By Grant Morrison, Mark Millar, N. Steven Harris & various (DC Comics)
One of Grant Morrison and Mark Millar’s rare failures-to-launch, this was an attempt to create a new super-hero rather than tinker with or reset a previously named property (an increasingly rare thing itself in modern comics publishing).
Aztek is a perfect physical specimen trained from birth by a hidden society in the Andes, outfitted with a technologically advanced outfit and sent into the world to defeat the prophesied menace of the mythical shadow-god Tezcatlipoca.
Arriving in the fairly typical US city of Vanity – the predicted site of the god’s return – the new hero begins to settle in. Stealing – say rather, co-opting – a doctor’s identity under fairly unique conditions Aztek becomes Curtis Falconer, and joins the staff of undermanned, overstretched St Bartholomew’s hospital, swiftly becoming a media darling in a city stuffed to the brim with wannabe super-villains.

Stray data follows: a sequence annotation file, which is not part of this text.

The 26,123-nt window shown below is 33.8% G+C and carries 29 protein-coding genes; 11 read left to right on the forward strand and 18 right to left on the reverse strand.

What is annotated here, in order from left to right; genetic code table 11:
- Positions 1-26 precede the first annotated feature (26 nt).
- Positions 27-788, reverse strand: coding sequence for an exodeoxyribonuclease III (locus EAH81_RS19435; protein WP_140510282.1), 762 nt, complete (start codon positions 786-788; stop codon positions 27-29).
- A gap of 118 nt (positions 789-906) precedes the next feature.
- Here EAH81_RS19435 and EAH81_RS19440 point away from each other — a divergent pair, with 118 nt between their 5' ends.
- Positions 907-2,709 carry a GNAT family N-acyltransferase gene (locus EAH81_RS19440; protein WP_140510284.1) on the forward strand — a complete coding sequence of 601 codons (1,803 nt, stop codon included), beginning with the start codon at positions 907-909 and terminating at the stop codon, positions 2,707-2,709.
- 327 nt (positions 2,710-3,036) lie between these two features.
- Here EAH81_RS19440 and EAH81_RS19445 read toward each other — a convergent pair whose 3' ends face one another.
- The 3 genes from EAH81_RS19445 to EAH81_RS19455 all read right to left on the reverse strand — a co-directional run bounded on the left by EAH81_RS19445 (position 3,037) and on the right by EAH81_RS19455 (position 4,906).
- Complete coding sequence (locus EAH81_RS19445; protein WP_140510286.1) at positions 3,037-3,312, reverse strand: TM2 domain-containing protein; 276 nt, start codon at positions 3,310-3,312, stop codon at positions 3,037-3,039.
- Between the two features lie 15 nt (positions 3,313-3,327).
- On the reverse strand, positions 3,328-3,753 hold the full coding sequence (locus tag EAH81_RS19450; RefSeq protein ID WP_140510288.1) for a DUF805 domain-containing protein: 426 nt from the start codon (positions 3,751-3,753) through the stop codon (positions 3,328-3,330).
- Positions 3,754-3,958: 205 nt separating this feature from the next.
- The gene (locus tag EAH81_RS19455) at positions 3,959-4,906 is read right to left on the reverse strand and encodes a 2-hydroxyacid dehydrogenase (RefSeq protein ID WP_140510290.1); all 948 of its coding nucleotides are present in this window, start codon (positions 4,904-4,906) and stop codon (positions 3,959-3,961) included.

In short order he meets Green Lantern, Batman and Superman, defeating up-and coming bad-guys and such established menaces as Major Force, the Joker, Parasite and Lex Luthor. On the way he discovers the dark side of his mission and his mentors, and eventually ends up in the Justice League of America.
Poking gentle fun at many modern superhero clichés and conventions, and more than competently illustrated by N. Steven Harris and Keith Champagne, this engaging series couldn’t find an appreciative audience during its initial run but the entire ten issue saga makes for an pretty enjoyable, if off-kilter, fights ‘n’ tights experience.
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